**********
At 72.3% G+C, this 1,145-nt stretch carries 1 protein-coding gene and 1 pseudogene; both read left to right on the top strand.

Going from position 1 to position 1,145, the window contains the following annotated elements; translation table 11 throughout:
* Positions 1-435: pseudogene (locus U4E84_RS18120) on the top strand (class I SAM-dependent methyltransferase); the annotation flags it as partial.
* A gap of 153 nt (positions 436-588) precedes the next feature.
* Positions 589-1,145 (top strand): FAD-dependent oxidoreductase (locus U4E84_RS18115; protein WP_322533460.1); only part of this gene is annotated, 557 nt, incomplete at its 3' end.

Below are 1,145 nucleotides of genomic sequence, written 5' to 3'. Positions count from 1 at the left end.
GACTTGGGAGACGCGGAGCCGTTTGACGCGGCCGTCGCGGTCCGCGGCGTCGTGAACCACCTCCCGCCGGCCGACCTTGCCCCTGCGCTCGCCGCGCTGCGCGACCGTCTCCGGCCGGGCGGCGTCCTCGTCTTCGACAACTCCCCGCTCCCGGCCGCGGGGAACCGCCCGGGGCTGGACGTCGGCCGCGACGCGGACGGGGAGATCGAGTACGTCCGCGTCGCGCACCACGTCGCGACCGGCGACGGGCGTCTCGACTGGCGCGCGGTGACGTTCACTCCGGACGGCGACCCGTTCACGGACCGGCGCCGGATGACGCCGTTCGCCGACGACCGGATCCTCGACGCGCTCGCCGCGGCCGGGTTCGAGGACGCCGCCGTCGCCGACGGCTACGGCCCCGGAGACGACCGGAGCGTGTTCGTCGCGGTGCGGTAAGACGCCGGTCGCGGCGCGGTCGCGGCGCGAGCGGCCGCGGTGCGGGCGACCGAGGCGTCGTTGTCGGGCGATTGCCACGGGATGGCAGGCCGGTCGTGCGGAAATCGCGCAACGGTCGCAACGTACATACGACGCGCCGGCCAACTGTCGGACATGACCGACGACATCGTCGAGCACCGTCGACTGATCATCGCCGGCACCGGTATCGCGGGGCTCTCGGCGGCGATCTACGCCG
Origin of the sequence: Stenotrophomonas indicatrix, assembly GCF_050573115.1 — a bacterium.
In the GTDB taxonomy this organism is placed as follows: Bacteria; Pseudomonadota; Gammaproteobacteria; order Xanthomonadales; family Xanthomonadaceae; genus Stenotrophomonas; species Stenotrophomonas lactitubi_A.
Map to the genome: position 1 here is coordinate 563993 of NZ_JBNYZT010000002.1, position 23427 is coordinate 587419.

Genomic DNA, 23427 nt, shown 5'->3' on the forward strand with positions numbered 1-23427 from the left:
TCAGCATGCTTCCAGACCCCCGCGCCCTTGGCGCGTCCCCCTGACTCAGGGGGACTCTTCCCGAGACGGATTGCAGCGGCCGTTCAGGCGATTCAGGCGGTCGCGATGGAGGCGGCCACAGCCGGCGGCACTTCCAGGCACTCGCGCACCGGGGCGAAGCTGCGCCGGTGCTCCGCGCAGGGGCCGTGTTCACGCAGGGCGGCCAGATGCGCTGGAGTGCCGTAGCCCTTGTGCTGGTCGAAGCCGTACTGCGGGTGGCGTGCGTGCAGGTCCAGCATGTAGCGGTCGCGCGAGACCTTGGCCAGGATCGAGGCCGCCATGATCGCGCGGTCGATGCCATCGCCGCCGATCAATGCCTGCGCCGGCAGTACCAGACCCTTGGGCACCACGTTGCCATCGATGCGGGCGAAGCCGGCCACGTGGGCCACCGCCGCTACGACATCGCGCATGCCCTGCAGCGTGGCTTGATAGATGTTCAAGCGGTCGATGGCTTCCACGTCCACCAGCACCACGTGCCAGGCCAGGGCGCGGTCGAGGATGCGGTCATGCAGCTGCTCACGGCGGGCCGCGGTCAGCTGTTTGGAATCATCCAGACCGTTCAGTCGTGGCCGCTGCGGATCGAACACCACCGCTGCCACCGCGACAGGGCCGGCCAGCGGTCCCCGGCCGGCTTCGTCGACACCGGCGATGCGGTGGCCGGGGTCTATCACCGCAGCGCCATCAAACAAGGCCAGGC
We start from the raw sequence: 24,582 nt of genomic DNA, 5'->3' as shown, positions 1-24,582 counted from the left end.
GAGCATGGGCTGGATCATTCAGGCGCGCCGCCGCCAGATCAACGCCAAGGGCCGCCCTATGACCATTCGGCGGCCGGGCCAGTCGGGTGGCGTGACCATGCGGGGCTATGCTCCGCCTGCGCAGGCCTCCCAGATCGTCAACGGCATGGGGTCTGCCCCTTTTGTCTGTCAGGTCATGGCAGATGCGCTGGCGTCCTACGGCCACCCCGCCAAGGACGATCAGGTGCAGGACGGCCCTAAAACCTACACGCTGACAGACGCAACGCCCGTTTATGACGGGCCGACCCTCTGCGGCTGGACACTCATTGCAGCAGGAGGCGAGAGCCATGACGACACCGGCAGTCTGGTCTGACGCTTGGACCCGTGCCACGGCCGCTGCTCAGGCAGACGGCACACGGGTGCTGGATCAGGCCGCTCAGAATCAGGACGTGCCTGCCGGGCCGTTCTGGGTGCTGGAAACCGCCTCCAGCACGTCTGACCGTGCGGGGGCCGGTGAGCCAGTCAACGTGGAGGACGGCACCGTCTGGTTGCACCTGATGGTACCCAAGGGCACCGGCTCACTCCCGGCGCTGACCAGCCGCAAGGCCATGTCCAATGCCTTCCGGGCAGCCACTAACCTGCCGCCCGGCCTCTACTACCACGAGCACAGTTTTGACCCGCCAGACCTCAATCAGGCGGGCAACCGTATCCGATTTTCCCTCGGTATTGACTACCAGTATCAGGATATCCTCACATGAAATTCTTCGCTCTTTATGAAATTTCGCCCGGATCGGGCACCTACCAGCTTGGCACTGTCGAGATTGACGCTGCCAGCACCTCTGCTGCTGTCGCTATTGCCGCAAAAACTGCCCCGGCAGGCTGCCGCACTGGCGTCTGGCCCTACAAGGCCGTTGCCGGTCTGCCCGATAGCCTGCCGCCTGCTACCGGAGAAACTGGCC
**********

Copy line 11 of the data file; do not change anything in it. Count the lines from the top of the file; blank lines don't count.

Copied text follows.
Genomic DNA, 23427 nt, shown 5'->3' on the forward strand with positions numbered 1-23427 from the left: